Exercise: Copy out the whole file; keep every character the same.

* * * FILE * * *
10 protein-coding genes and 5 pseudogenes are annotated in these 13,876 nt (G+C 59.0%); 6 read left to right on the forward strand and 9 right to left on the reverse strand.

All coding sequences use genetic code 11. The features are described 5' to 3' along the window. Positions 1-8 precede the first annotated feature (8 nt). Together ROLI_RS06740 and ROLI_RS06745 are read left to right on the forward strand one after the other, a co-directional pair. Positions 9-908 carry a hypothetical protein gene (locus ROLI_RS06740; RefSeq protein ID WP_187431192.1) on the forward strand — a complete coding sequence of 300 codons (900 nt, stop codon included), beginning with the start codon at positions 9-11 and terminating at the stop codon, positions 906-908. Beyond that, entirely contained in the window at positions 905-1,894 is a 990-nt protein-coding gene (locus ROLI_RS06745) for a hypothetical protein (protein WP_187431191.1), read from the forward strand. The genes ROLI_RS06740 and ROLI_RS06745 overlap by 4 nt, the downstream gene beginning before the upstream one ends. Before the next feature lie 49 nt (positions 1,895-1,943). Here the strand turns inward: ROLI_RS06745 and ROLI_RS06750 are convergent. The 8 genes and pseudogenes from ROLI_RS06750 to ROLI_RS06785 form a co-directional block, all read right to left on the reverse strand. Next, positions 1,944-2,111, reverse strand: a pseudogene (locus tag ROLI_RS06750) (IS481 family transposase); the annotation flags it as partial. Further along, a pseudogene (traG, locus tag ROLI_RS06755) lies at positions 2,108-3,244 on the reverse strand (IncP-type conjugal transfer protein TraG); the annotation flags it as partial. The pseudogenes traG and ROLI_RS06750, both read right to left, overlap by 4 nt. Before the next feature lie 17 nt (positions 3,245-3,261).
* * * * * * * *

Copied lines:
10 protein-coding genes and 5 pseudogenes are annotated in these 13,876 nt (G+C 59.0%); 6 read left to right on the forward strand and 9 right to left on the reverse strand.

All coding sequences use genetic code 11. The features are described 5' to 3' along the window. Positions 1-8 precede the first annotated feature (8 nt). Together ROLI_RS06740 and ROLI_RS06745 are read left to right on the forward strand one after the other, a co-directional pair. Positions 9-908 carry a hypothetical protein gene (locus ROLI_RS06740; RefSeq protein ID WP_187431192.1) on the forward strand — a complete coding sequence of 300 codons (900 nt, stop codon included), beginning with the start codon at positions 9-11 and terminating at the stop codon, positions 906-908. Beyond that, entirely contained in the window at positions 905-1,894 is a 990-nt protein-coding gene (locus ROLI_RS06745) for a hypothetical protein (protein WP_187431191.1), read from the forward strand. The genes ROLI_RS06740 and ROLI_RS06745 overlap by 4 nt, the downstream gene beginning before the upstream one ends. Before the next feature lie 49 nt (positions 1,895-1,943). Here the strand turns inward: ROLI_RS06745 and ROLI_RS06750 are convergent. The 8 genes and pseudogenes from ROLI_RS06750 to ROLI_RS06785 form a co-directional block, all read right to left on the reverse strand. Next, positions 1,944-2,111, reverse strand: a pseudogene (locus tag ROLI_RS06750) (IS481 family transposase); the annotation flags it as partial. Further along, a pseudogene (traG, locus tag ROLI_RS06755) lies at positions 2,108-3,244 on the reverse strand (IncP-type conjugal transfer protein TraG); the annotation flags it as partial. The pseudogenes traG and ROLI_RS06750, both read right to left, overlap by 4 nt. Before the next feature lie 17 nt (positions 3,245-3,261).